The legislation further required that the processing of personal data be clear, reasonable and limited to the “minimum scope necessary” to achieve their information processing purposes.

The lawyer recommended that multinationals begin to assess the potential impact of PIPL on their IT infrastructure and data processing activities.

According to the PCPD, the new legislation also encompasses data processing ‘automated decision-making’, in which computer systems are used to analyze and automatically make decisions regarding consumers’ behaviors as well as their habits, interests, finances and their health.

Here, companies will need to ensure that these decision-making processes are transparent and fair. Consumers should also be able to opt out of receiving personalized content. Safety impact assessments must be carried out and these reports kept for at least three years.

Businesses that violate PIPL rules may receive a rectification order or warnings. Chinese authorities can also confiscate any “illegal income,” according to the PCPD.

Violators who fail to comply with rectification orders face fines of up to 1 million yuan ($ 150,000), while the person responsible for ensuring compliance can be fined. from 10,000 yuan ($ 1,500) to 100,000 yuan ($ 15,000).

For “serious” cases, Chinese authorities also impose fines of up to 50 million yuan ($ 7.5 million) or 5% of the company’s annual turnover for the previous fiscal year. In addition, its business activities may be suspended or business permits and licenses revoked.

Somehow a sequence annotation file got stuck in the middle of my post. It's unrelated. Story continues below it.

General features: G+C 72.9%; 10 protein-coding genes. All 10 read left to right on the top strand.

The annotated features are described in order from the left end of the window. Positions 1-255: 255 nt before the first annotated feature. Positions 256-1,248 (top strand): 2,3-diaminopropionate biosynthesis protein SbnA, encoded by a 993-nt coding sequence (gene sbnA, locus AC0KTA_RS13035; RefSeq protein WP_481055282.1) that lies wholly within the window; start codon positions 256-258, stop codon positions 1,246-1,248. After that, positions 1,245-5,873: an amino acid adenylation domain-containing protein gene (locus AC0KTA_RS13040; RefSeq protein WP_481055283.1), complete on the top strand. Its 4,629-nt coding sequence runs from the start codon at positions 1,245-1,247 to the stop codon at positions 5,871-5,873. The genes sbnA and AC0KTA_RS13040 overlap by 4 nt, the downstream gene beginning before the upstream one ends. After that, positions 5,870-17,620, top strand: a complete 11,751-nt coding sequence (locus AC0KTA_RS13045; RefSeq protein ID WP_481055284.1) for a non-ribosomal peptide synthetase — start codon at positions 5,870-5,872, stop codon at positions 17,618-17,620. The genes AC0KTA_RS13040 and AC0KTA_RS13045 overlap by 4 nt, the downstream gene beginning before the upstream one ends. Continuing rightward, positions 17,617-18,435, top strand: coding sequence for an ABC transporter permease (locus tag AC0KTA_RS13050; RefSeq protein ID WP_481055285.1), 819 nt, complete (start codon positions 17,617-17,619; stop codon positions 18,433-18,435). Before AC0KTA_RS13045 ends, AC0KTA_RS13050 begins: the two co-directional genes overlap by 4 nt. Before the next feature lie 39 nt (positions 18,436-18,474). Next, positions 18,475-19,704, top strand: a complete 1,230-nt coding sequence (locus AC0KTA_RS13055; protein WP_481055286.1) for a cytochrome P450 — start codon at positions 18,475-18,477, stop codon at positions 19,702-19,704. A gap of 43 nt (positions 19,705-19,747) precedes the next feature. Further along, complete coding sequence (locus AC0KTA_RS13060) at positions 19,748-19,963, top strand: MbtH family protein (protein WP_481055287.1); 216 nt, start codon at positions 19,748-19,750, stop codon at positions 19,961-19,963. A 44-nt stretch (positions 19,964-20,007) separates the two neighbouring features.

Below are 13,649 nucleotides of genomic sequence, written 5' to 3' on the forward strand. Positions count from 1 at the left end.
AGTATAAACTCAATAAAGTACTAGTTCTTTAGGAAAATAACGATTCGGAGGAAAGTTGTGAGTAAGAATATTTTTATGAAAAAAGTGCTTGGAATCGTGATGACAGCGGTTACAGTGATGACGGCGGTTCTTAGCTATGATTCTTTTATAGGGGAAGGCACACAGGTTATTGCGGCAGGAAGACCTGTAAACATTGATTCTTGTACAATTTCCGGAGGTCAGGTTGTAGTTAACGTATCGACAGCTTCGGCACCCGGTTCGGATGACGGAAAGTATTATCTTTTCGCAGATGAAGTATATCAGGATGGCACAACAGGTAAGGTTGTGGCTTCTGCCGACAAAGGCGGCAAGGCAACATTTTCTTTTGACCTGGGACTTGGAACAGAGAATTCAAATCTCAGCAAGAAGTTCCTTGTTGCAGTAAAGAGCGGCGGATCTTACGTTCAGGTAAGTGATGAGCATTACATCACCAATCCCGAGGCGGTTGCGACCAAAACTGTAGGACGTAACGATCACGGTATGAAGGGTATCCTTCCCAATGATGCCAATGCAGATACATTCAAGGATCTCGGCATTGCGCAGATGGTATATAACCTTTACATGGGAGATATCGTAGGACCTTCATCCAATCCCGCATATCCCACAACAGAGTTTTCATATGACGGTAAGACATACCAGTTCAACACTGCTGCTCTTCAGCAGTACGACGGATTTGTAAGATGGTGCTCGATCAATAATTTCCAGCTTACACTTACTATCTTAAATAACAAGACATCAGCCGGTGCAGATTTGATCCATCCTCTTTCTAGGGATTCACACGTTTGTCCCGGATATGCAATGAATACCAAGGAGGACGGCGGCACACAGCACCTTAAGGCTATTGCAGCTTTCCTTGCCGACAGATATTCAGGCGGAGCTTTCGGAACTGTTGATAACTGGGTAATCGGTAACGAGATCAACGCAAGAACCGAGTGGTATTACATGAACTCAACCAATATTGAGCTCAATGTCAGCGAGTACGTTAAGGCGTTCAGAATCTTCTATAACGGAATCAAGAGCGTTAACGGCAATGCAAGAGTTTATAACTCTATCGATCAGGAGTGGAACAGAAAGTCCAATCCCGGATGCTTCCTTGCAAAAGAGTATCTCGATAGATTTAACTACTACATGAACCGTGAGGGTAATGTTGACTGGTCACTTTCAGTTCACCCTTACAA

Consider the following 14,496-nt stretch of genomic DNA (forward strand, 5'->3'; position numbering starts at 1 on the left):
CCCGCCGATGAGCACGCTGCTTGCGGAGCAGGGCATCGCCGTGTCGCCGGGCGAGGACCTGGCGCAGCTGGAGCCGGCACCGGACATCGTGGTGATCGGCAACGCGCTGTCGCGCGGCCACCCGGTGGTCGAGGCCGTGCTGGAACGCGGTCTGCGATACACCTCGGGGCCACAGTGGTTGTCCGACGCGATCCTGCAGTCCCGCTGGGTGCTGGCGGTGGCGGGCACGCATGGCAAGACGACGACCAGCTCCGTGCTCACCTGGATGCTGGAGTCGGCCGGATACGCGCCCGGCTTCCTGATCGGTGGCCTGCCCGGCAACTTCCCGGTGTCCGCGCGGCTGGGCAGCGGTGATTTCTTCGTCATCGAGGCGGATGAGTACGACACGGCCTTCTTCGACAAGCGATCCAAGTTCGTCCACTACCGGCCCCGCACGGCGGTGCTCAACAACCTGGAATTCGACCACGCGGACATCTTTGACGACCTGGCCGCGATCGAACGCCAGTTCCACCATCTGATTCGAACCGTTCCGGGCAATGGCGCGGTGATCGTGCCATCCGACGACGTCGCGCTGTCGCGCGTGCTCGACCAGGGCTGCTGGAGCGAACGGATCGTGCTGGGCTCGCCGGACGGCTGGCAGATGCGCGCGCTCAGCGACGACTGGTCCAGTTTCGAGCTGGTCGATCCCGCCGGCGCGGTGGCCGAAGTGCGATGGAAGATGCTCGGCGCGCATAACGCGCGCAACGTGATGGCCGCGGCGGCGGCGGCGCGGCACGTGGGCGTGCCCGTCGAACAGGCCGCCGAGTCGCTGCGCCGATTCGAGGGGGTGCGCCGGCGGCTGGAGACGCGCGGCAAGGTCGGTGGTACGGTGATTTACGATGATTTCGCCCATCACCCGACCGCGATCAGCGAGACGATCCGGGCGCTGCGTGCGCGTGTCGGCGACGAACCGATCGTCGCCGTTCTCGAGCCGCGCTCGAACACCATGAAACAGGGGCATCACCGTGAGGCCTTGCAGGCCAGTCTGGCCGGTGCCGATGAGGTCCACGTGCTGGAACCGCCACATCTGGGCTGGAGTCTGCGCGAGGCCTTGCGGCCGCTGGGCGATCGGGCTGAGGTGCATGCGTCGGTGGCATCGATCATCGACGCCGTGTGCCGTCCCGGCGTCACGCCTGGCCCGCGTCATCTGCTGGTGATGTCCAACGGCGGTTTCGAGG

Last month, the Beijing administration told local media it would take “targeted action” to address issues it deemed to be persistent in the digital economy, such as poor data management. According to the South China Morning Post, the Ministry of Industry and Informatics was continuing its scrutiny of the internet sector as part of a six-month campaign that began in July.

The ministry recently asked 43 apps to make corrections after discovering they had illegally transferred user data.

The Cyberspace Administration of China (CAC) in July ordered the Chinese ridesharing platform Didi to remove its app from local app stores, after violating regulations governing the collection and use of personal data. Did was tasked with rectifying “existing problems” and “effectively protecting” users’ personal data.

In May, CAC called 33 mobile apps for collecting more user data than it deemed necessary to offer their service. These companies, which included Baidu and Tencent Holdings, were also asked to fill in the gaps.

Tencent said last month it was forming a committee to review its user data protection and privacy policies. The team would include technical, legal and media professionals as well as members of the public, the Chinese tech giant said. The committee would then make recommendations on improvements, if and where necessary, to better protect user privacy.